Besides our slow adoption of the metric system, the United States differs from the rest of the industrialized world in another way.  We use US Letter (8½ × 11 inch paper), while the vast majority of other nations use A4, a paper size created in Germany in the 1920’s.  Converting to inches, the dimensions for A4 are approximately 8¼ × 1111/16 (US Letter is slightly wider, but not as tall).  A4 is officially defined as 210 mm × 297 mm; after converting to millimeters, US Letter is 216 mm × 279 mm.

The U. S. has a national standard for metric paper, ANSI/ASME Y14.1M, which gives identical dimensions for the A sizes, but does not go smaller than A4.  There exists an A5 size, common for notepads, with A6 used for postcards (as the numbers get larger the sizes become smaller).  A4 is part of a whole series of A and B paper sizes defined by ISO 216 (the International Organization for Standardization).  I will summarize the advantages of these metric sizes, even though the Metric Maven has written on this topic before (see The Metric Paper Tiger from 2014-02-10).

Two sheets of 8½ × 11 inch paper equal one 11 × 17.  Enlarging an image from the former onto the latter, however, results in different margins.

Combining two sheets of A4 side by side equals one A3.  Also, the margins will be correct when enlarging an image from A4 onto A3.  Why is this so?  Because metric sizes use the only height to width ratio where this will work:  H = W × √2 (height = width × the square root of two, or 1.4142).

After the French Revolution, some sizes with this aspect ratio were created, but never became widely known.  In 1911, an institute called Die Brücke (The Bridge) was founded in Munich, which attempted to standardize paper formats.  Sixteen sizes were created, for everything from postage stamps to books:  size I – 1 cm × 1.41 cm, size II – 1.41 cm × 2 cm, etc.

Die Brücke only lasted a few years before going bankrupt.  After World War I, a former associate named Dr. Walter Porstmann improved on the original concept, numbering the sizes in the opposite direction.  A0 is a sheet with an area of one square meter (but a 1: √2 aspect ratio).  Dividing this in half results in two A1 sheets, and so on.  Thus, A4 is one sixteenth of a square meter; if the listed weight on a ream of paper is 80 g/m2, one A4 sheet is 5 g.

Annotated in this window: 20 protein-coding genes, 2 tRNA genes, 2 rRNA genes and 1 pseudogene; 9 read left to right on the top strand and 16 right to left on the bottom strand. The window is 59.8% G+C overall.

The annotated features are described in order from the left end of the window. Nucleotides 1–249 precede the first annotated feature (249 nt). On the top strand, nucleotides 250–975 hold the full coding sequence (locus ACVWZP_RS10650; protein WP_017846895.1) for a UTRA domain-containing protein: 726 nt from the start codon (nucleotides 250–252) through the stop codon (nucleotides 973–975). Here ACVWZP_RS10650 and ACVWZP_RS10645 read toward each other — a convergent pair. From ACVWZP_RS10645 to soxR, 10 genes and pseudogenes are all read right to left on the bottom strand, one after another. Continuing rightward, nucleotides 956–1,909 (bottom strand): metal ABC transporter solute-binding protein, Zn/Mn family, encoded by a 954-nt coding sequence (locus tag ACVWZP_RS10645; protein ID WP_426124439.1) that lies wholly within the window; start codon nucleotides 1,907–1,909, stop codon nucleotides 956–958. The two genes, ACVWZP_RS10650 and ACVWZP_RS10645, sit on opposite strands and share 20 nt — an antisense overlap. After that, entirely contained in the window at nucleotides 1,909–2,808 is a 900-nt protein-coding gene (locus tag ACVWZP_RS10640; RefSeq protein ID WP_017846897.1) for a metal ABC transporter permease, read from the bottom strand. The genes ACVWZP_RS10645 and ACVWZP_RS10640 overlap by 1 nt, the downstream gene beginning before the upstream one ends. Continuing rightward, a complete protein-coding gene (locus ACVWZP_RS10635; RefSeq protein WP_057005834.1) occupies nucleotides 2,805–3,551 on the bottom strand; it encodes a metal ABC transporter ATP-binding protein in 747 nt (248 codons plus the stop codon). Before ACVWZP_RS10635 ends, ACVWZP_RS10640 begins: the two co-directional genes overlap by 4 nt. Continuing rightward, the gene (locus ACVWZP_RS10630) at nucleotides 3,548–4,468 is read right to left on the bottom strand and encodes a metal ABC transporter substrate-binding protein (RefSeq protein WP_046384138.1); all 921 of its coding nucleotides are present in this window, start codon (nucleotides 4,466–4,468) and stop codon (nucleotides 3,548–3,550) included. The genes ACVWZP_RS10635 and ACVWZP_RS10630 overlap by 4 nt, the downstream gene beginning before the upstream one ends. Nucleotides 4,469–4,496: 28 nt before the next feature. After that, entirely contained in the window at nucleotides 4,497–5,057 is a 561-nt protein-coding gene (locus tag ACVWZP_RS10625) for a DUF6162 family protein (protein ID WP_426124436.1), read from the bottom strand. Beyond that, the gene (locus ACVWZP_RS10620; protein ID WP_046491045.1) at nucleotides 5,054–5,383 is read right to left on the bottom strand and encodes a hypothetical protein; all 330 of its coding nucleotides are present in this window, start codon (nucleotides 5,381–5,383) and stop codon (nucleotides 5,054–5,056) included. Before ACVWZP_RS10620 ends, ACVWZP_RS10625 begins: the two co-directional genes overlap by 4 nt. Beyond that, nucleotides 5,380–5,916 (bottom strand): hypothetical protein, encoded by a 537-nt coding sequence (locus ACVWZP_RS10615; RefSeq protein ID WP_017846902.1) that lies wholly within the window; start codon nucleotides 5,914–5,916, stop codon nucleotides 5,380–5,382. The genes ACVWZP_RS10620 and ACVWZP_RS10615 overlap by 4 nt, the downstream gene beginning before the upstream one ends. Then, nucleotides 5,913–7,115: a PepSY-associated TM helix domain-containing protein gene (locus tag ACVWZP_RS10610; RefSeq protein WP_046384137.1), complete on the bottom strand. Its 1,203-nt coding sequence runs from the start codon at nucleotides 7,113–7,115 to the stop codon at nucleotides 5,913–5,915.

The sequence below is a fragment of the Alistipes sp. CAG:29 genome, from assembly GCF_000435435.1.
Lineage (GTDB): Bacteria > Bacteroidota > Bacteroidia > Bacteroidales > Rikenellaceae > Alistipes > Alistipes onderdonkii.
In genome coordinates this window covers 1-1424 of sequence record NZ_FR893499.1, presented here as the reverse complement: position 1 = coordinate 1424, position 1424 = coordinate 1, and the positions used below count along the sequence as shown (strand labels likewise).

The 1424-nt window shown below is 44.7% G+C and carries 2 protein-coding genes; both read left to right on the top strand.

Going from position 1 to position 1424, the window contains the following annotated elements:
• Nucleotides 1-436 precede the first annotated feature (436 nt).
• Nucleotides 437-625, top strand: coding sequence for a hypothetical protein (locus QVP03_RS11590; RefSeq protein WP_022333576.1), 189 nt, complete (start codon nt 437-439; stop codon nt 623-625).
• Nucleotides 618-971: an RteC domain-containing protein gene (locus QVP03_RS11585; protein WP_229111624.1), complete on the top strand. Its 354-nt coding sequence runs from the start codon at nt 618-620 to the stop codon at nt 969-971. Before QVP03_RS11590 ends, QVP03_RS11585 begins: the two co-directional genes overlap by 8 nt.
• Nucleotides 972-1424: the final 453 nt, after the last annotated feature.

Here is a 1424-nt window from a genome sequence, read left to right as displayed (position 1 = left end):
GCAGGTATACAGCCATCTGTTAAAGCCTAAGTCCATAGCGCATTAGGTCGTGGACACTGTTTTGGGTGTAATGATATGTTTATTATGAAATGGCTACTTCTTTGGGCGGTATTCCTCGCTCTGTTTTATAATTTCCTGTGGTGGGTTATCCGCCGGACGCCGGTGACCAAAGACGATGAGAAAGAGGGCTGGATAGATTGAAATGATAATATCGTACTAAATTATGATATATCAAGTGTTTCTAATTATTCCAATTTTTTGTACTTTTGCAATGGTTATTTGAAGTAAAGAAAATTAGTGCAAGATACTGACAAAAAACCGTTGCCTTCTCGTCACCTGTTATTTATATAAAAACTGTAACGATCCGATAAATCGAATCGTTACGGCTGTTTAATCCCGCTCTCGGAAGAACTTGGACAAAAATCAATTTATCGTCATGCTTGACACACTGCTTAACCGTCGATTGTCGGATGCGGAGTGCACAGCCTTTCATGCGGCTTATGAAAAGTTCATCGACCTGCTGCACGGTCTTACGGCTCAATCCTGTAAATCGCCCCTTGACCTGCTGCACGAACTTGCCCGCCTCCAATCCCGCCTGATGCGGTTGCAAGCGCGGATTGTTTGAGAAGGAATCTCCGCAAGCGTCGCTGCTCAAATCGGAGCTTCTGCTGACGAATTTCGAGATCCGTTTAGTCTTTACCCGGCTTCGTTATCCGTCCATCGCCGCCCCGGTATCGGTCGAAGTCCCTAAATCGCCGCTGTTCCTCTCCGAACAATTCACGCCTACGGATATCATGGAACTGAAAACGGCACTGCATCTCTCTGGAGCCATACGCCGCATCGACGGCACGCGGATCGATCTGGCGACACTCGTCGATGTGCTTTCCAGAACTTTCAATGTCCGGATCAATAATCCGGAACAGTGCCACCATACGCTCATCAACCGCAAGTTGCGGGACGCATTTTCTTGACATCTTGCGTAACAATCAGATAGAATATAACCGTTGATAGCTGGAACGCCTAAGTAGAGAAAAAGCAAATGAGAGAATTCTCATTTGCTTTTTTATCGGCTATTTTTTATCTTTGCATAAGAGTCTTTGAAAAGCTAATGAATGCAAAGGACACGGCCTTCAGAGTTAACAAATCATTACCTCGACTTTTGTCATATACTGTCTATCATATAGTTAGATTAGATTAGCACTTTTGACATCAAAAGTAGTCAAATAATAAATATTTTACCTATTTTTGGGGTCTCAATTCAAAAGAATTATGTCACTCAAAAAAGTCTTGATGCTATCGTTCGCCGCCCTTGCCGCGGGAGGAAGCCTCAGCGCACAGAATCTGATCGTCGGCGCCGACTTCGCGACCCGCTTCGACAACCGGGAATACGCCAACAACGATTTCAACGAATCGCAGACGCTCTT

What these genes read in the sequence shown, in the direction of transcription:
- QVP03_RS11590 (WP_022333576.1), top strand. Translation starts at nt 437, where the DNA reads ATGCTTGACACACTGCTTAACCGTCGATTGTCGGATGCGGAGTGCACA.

In 1922, these sizes became a DIN standard (Deutsches Institut für Normung, or the German Institute for Standardization) and gradually spread throughout the world.

An unfolded A4 sheet fits in a corresponding C4 envelope.  The B sizes are mostly used for books, and don’t have their own envelopes, as shown below.

Another resource for information on ISO paper and envelopes is Markus Kuhn’s excellent webpage, International Standard Paper Sizes.  He writes:

The ISO paper sizes are based on the metric system.  The square-root-of-two ratio does not permit both the height and width of the pages to be nicely rounded metric lengths.

This can be seen in the figure above.  With A and B paper, at least one side is a nice metric length, but this is not the case with C envelopes.

Envelope Name                Common Use                     Dimensions (mm)

C4A4 unfolded229 × 324
C5A4 folded in half162 × 229
C6A5 folded in half114 × 162

However, in a strange coincidence, the three most common C sizes do convert nicely to inches:

Name      Inches                          Exact Conversion            Rounded to mm

C49 × 12 ¾228.6 × 323.85229 × 324
C56 ⅜ × 9161.925 × 228.6162 × 229
C64 ½ × 6 ⅜114.3 × 161.925114 × 162

A manufacturer would be justified in labeling these by their correct metric dimensions even if they used inches in-house.  The US already has 9 × 12 and 6 × 9 envelopes; making C4 and C5 would not pose much of a problem.

Of course, a letter is most commonly folded in thirds and sent in a business envelope.  How big is an A4 sheet when folded in exact thirds?  The height is 297 mm, so 297 ÷ 3 = 99, with a width of 210 mm.